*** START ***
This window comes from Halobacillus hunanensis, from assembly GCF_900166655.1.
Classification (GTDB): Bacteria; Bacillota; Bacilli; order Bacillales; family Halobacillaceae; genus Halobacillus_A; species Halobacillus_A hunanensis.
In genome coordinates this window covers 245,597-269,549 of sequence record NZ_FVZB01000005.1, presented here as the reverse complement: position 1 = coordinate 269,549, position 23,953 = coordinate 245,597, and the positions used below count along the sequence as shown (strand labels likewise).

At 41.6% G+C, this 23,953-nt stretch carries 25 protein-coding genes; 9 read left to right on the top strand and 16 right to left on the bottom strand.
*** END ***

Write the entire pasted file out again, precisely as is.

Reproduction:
This window comes from Halobacillus hunanensis, from assembly GCF_900166655.1.
Classification (GTDB): Bacteria; Bacillota; Bacilli; order Bacillales; family Halobacillaceae; genus Halobacillus_A; species Halobacillus_A hunanensis.
In genome coordinates this window covers 245,597-269,549 of sequence record NZ_FVZB01000005.1, presented here as the reverse complement: position 1 = coordinate 269,549, position 23,953 = coordinate 245,597, and the positions used below count along the sequence as shown (strand labels likewise).

At 41.6% G+C, this 23,953-nt stretch carries 25 protein-coding genes; 9 read left to right on the top strand and 16 right to left on the bottom strand.